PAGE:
Stephen Harper looks to win back seats in Quebec City area

Stephen Harper spent the morning in the region of Quebec best placed to give his party some new seats come Monday — the provincial capital.

Conservatives looking to gain back seats in provincial capital region

Conservative Leader Stephen Harper holds up a pile of money as he and small business owner Paul Gerth illustrate proposed Liberal tax hikes during a campaign event in Trois-Rivières, Que., on Thursday. (Jonathan Hayward/CP)

Stephen Harper spent the morning in the region of Quebec best placed to give his party some new seats come Monday — the provincial capital.

The Conservatives are hoping to gain back territory in the Quebec City area, where they lost ground in the last election.

At a rally, Harper tried to present his party as the one best-suited to represent the province in Ottawa.

"Don't let anyone tell you that Conservative values are not Quebec values," Harper said.

"When I come to Quebec I am regularly told that people want to save more money and pay less taxes."

Not everyone was so welcoming, however. 

Members of the social-housing advocacy group FRAPRU protested outside an announcement this morning, saying Conservatives haven't done enough to support low-income residents.

The group issued a report earlier this week detailing the federal parties' commitments to social housing, and the Conservatives finished last.

Protesters greeted Conservative Leader Stephen Harper at a campaign stop Friday morning in Quebec City. (Daniel Thibeault/Radio-Canada)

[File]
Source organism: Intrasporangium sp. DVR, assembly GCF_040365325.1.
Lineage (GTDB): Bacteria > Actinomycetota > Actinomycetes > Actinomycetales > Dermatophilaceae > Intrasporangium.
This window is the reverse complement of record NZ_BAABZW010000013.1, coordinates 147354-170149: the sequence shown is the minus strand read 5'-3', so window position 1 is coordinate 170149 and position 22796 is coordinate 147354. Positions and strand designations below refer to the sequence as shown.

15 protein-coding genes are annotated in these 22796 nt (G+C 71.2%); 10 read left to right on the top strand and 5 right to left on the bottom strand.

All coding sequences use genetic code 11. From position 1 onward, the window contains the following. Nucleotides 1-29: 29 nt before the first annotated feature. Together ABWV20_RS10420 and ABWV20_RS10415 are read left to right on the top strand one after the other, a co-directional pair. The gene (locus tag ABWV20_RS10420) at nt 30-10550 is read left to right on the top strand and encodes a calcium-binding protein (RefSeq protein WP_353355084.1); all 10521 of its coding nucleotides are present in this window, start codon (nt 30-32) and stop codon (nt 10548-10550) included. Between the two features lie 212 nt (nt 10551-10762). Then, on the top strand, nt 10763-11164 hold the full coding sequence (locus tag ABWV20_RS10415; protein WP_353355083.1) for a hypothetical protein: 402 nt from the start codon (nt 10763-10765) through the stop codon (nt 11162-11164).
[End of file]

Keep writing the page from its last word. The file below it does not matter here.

Last night, Harper appeared on a popular French-language talk show hosted by Éric Salvail, called "En mode Salvail."

He said he "rarely" appears such shows, but he joked he wanted to be as popular as Salvail. Harper also sang and played the piano as he looked to woo Quebec voters.

He also took a swipe at the Liberals after that party's campaign co-chair, Dan Gagnier, resigned over an ethics controversy.

"It is the old culture of the sponsorship scandal. It's not about anybody else it's about the Liberal Party," said Harper, referring to the e-mail Gagnier sent to TransCanada with advice on how to lobby a new government on the Energy East pipeline.

Can they win back seats from the NDP?

The party won 10 seats in 2006, held them in 2008 and then lost five of those seats in 2011.

Harper has insisted Quebecers will respond to his party's platform on crime and on the economy, but he added some fuel to the electoral fire ahead of the campaign by introducing a law to ban niqabs at citizenship ceremonies.

The issue gained added traction thanks to a Federal Court of Appeal decision that came in September, striking down as unlawful the existing rule banning the practice.

The Conservatives are hoping the Supreme Court will hear the case.

The ban is a popular in Quebec but the NDP oppose it, one of the reasons cited for a drop in their Quebec support.

The Conservatives are looking to bleed support from the New Democrats, who won 59 seats in Quebec in 2011.

After the morning rally in Quebec City, Harper heads to Fredricton, N.B., but is expected expected to return to Quebec for one last visit on Saturday.

with files from Ryan Hicks and Canadian Press